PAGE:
How cool is that! So take today and make it the best day you can! This only happens once (well, as long as you remove the first 2 numbers from the year). Make today the best day of your life and remember. 42 is the best number out there, today will be your lucky day!

Secunia PSI is a must for any Windows machines

Keeping up with program patches and updates can be extremely difficult, but thanks to your friends over at Secunia, those problems can be all but eliminated! This is a (somewhat) complete guide on getting Secunia PSI (Personal Software Inspector), installing, and running it! This program is a must for anyone who runs any Windows OS. This is partly because it’s only available for Windows. These images were taken from a Windows 7 Home Premium 64-bit OS, but it should be pretty much the same for any other OS.

At the time of this writing Secunia PSI was on version

First, lets get Secunia PSI downloaded. Head on over to and look for the download button.

this is an image

After downloading head over to where ever you saved it to, and double-click to run. NOTE: Windows may ask is you want to run the program, click yes!

Now follow the instructions. Images below will help guide you through the process.

Select a language.
this is an image
Click Next
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I accept the terms of the License Agreement (Don’t forget to read it!)
this is an image
Select Personal Use, unless you are using it for business purposes.
this is an image
More reading
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Tell it where to install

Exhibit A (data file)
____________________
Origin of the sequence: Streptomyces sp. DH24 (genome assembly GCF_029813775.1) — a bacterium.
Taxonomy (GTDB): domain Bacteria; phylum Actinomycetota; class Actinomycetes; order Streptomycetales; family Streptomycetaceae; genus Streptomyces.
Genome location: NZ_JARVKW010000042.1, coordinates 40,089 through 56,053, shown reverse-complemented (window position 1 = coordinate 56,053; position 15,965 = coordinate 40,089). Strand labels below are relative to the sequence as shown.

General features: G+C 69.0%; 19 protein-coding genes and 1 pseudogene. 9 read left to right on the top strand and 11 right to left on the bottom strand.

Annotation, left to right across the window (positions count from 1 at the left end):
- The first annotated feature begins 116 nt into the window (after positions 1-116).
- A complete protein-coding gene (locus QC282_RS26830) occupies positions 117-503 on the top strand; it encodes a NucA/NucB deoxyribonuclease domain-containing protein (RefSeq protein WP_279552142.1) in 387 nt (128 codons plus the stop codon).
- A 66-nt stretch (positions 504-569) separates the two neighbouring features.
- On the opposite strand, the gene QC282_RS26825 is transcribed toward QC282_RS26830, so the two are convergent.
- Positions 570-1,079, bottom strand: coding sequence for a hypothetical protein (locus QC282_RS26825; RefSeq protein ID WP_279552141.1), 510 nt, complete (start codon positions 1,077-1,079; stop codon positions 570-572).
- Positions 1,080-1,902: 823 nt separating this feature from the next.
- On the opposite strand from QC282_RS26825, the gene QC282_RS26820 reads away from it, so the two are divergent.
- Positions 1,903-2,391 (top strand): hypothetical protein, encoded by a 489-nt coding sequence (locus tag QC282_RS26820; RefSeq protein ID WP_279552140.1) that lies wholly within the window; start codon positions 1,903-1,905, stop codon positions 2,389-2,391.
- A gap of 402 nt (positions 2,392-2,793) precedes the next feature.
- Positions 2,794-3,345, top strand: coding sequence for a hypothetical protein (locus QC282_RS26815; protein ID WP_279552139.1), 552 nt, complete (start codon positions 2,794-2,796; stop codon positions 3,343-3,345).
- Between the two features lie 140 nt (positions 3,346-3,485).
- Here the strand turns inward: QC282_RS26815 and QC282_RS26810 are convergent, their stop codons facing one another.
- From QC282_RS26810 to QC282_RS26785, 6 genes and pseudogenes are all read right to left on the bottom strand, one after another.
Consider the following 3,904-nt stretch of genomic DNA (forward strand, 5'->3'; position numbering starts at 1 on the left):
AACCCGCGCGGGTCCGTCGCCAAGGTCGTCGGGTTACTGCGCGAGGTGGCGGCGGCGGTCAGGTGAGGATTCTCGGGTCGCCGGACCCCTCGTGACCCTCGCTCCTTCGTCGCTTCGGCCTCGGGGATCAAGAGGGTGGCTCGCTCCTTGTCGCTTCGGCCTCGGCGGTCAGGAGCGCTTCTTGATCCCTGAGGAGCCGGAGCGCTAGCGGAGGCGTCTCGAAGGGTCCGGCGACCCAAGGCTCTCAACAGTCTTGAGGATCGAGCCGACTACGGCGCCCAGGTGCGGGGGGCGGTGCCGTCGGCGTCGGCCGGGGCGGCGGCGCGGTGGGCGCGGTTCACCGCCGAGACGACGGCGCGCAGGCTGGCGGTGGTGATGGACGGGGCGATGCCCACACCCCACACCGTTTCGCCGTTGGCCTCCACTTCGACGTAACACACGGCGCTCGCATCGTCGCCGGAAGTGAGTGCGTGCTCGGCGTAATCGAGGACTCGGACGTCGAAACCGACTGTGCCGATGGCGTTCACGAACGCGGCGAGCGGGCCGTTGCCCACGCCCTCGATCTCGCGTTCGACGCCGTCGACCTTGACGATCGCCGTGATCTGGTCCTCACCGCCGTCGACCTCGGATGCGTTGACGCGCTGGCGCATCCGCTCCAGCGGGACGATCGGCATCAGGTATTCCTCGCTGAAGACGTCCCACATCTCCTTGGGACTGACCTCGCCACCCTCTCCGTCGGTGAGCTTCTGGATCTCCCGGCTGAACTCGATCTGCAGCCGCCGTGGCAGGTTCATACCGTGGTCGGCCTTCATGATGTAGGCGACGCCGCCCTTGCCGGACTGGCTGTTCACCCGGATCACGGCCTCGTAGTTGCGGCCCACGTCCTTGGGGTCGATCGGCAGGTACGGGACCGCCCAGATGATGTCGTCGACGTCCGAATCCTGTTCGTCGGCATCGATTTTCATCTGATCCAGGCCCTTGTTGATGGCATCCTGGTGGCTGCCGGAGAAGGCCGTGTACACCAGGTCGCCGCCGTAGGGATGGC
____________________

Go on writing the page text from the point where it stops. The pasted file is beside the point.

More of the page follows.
this is an image
Once done, click finish
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It will ask if you want to run it. Say yes.
this is an image
Once it starts you may see message saying “Please wait while network connectivity is verified.” Have no fear, this is normal. As soon as the program can see the servers it will continue. If you have a software firewall installed you may need to allow Secunia PSI access to the Internet.

Now onto usage!

After the program scans it will come up with a list like this. This image is a good scenario (of a bad situation), you may get one just like it or worse. If the insecure program is listed as a Microsoft product it should be dealt with by using Windows Update. I did not include how to do this because it varies from XP, Vista, and 7.
this is an image

Here I’m going to update Adobe Flash Player 10.x. I click on the Blue down arrow, I get a dialog box to download the new software.
this is an image

Save the file (remember where you save it to!)
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Then run it! Just follow the steps for each program. In this case there were many listings for Adobe Flash Player. You only need to download it once and run it once. Once you scan again it will show them all fixed up. (FYI: The reason it lists many copies is because Flash Player is installed in several places due to different web browsers)
this is an image

After you do this a few times and run windows update you can manually start the scan again. Once you are set you will see something like this.
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You are set! Look at you! You have already mastered this awesome utility!

By default Secunia PSI is set to run at system startup. This may not be best if you are on a laptop, or have a very slow computer. If Secunia PSI is running you will see a little icon in the bottom left corner of your screen. It looks a little like this.
this is an image


Use SSH Keys Instead of Passwords

I have been living and working in SSH environments for quite some time now. I even created a little bash script to help me keep track of all my connections. Today I wanted to talk about a new way (well, it’s not really new, but new to me I guess) of connecting to other Linux systems by using keys instead of passwords.

Normally when you open an SSH connection you are presented with a password request. The down side to using passwords is that if your not paying attention you can be hit with a brute force or dictionary attack. Because you allow passwords to be used there is a chance of someone gaining access. With keys only you have nothing to fear from these types of attacks.